But in this letter, sin and righteousness are practical terms, applicable to all people. John carefully defined these words. Sin is lawlessness. Righteousness is doing what is right before God.
What is right is to value life as God does, and being life-givers rather than life-takers. When we offer ourselves out of love, God works through us, doing whatever is necessary for life to flourish. This takes every kind of form we can imagine, and some we have yet to imagine. So what is right, is not some vague culturally-driven set of moral behaviors.
As we go through life we are presented again and again with choices that ultimately show how we see ourselves, God, and the world around us. The foods we eat, the clothes we wear, the cars we buy, the schools we attend, the jobs we work, our legal justice system, our health care system among other things, all give us opportunities to exercise decisions that affect others and creation.
We can choose to make decisions for ourselves only, and disregard any concern for relationship with others and with God. It happens all the time. We’re free, after all.
But. If we say that we love God or follow God while our actions diminish life or lead to death in any way, then we make liars of ourselves and our profession of faith. 1 John says “No one who abides (remains) in him (Christ) sins.” This doesn’t mean we aren’t capable of sin. It means that the more we live in the fullness of our relationship with God the less we are tempted to sin.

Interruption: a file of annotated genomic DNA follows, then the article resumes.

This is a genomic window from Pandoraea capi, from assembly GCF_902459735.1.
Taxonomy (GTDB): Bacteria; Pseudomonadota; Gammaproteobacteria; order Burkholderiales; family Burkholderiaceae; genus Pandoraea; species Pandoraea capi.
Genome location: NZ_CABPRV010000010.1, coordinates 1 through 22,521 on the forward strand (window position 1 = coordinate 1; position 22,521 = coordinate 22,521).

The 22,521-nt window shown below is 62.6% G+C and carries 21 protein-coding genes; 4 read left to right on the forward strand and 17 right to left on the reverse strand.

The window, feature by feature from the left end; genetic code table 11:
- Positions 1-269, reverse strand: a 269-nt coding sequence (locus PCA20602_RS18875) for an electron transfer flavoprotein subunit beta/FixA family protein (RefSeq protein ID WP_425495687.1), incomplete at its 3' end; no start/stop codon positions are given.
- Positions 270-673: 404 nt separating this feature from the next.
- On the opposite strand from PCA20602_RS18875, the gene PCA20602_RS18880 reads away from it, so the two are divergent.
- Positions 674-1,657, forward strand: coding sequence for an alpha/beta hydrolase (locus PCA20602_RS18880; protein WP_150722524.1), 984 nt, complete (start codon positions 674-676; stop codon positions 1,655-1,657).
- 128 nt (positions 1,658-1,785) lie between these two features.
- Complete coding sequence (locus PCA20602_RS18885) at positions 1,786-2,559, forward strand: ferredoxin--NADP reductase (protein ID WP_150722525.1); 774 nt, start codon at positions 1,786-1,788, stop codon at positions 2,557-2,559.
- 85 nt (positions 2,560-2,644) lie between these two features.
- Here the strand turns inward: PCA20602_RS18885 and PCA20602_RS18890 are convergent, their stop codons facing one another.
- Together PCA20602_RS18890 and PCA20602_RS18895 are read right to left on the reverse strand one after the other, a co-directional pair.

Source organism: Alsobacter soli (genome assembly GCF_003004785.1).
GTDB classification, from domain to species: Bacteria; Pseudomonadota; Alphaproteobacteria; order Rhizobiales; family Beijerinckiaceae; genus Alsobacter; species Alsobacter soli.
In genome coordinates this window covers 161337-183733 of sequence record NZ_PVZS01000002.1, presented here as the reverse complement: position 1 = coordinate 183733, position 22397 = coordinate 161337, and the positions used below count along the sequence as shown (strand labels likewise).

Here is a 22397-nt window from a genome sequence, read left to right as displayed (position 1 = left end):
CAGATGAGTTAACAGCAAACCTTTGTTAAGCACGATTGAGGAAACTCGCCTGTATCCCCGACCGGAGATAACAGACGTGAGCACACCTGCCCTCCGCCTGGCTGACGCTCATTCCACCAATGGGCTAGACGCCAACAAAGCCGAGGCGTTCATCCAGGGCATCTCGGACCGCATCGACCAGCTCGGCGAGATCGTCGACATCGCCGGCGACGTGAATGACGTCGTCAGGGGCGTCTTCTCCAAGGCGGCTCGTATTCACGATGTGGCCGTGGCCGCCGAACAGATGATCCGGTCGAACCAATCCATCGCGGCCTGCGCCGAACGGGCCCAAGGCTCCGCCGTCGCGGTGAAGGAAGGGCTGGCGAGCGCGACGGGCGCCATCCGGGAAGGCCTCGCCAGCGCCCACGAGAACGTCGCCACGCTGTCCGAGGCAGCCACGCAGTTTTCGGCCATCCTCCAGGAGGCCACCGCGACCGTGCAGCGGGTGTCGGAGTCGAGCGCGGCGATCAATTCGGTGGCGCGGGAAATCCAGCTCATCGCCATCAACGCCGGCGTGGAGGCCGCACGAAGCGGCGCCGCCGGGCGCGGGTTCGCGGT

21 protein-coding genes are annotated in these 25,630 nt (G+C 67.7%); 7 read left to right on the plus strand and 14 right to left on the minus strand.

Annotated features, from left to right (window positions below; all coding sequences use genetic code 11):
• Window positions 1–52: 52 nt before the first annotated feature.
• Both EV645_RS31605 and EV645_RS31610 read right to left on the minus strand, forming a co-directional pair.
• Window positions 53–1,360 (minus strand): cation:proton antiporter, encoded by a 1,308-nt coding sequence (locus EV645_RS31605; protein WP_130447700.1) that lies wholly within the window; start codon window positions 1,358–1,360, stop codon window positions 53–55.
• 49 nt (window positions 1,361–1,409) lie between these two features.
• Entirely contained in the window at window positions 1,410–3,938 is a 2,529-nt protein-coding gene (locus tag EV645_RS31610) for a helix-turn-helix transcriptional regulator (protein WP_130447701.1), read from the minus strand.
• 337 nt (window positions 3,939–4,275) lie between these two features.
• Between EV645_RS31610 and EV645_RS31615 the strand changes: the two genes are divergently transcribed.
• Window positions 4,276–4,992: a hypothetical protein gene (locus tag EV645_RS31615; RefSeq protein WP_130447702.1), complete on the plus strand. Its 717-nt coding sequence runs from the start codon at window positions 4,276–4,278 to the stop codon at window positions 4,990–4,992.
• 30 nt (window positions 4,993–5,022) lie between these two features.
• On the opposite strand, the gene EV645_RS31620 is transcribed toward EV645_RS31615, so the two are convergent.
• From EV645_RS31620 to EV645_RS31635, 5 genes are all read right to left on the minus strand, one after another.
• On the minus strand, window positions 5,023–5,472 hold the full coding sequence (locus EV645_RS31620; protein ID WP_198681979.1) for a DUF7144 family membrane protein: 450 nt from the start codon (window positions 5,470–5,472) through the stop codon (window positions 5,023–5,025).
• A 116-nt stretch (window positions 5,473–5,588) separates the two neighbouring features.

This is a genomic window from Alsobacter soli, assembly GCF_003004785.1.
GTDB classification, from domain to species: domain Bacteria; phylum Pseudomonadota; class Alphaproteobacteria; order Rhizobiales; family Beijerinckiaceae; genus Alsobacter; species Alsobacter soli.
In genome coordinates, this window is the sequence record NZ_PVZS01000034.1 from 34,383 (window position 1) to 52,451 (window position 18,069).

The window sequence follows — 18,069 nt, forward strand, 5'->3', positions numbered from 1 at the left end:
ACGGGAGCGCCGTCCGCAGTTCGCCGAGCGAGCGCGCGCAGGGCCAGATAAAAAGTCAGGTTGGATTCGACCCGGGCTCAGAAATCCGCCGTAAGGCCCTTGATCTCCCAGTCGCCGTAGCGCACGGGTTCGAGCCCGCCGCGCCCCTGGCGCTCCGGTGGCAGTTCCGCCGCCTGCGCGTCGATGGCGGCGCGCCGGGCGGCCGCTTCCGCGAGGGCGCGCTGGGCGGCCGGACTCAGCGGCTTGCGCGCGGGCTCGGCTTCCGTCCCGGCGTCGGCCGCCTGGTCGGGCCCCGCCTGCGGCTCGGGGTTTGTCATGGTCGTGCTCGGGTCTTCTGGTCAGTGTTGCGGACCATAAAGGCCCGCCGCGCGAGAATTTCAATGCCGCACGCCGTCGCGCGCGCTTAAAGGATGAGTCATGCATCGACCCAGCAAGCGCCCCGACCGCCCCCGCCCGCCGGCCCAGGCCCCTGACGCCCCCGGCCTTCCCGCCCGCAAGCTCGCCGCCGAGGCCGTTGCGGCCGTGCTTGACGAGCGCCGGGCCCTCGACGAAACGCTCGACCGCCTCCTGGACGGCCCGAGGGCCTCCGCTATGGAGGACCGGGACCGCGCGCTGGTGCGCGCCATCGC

On the other hand, the more we recognize ourselves as being within God, and celebrate it, the more clearly we see God’s presence and know God. The closer we identify with God and God’s way of being, the further we are from sin’s power. Since God’s ways always promote life, then the evidence of our relationship to God is by the way we become life-givers.
Jesus, in his resurrection appearance to the disciples not only showed them his physical reality, he also reminded them of his purpose in the world. To reconcile us to God. Christ came to fulfill all the promises of Moses, the call of the prophets, the songs and poetry of psalms, which tell us that from always life has come from God and exists within God and when we distance ourselves, God does not cease to urge us to realize again our intimate connection to God.
Luke puts it so well. He says that Jesus opened the minds of the disciples to understand the scriptures. Truly, only an open mind can understand and accept God’s ways. There are many clues around us that remind us that our lives are from and within God.
And fortunately God is patient with cluelessness as loving parents always are with their children. The story will keep being told, until we are finally ready to see ourselves as what we really are: creatures of God’s love. God knows we’re not nearly done enough yet, but God knows one day we will be. Amen.
The Rev. Beth Purdum Eden is an ordained minister in the Evangelical Lutheran Church. She has served in more than 6 parishes in the Western United States for 30 years.